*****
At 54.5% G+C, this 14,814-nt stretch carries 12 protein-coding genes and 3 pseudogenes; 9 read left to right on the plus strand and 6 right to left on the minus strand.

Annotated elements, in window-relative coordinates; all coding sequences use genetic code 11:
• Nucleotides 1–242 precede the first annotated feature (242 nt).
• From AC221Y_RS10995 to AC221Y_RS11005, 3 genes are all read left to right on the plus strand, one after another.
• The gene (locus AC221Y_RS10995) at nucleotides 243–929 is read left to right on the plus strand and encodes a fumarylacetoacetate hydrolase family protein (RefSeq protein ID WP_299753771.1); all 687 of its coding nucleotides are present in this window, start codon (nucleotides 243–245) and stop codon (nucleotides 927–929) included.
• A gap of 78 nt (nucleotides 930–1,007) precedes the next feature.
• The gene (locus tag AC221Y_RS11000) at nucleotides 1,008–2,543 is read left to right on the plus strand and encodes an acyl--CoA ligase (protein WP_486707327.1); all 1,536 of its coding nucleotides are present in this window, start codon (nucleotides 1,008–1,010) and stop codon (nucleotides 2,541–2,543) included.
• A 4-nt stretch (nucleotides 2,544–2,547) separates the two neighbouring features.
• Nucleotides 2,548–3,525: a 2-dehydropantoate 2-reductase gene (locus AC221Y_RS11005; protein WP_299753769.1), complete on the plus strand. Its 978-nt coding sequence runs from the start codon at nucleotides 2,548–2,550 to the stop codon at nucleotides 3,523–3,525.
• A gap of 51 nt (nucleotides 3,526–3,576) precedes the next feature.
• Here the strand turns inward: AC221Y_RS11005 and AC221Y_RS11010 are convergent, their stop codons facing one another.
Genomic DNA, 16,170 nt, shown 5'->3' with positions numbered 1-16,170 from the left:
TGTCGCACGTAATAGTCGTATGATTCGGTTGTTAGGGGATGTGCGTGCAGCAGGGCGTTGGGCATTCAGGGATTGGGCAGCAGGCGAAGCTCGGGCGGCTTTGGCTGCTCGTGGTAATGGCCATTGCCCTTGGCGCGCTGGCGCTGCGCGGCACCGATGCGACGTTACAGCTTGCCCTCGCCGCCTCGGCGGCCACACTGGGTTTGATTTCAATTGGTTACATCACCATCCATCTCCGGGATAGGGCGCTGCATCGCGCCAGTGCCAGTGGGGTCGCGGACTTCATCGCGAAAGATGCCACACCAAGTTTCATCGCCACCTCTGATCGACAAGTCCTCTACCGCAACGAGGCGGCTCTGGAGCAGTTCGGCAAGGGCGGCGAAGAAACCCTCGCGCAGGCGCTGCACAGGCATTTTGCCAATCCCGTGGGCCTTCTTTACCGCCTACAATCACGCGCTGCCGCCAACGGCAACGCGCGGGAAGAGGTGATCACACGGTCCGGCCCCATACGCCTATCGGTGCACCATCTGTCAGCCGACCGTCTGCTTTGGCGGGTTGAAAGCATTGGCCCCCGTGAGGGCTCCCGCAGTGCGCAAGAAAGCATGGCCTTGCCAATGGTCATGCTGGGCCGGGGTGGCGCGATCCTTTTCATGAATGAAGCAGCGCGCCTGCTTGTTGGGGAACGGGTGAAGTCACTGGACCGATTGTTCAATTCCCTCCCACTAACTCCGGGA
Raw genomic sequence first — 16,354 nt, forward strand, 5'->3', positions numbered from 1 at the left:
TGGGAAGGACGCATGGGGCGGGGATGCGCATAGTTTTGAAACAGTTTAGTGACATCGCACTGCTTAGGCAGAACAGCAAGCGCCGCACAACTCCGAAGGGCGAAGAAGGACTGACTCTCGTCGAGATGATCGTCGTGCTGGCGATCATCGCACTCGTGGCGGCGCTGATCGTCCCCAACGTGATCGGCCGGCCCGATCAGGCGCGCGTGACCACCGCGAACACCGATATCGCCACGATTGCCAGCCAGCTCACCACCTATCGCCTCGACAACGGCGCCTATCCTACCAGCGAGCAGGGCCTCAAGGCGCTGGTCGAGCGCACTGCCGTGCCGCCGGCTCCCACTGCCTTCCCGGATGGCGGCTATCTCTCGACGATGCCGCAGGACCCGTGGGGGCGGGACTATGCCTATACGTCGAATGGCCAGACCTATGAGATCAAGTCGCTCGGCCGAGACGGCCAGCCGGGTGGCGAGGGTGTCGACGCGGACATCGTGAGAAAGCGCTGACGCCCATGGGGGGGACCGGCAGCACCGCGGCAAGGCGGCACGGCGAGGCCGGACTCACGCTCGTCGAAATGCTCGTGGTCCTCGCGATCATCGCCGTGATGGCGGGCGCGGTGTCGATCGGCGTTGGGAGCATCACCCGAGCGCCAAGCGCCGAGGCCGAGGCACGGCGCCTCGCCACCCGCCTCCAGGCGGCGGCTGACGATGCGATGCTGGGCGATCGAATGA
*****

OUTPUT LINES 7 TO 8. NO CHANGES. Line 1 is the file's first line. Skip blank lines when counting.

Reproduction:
• The gene (locus tag AC221Y_RS11000) at nucleotides 1,008–2,543 is read left to right on the plus strand and encodes an acyl--CoA ligase (protein WP_486707327.1); all 1,536 of its coding nucleotides are present in this window, start codon (nucleotides 1,008–1,010) and stop codon (nucleotides 2,541–2,543) included.
• A 4-nt stretch (nucleotides 2,544–2,547) separates the two neighbouring features.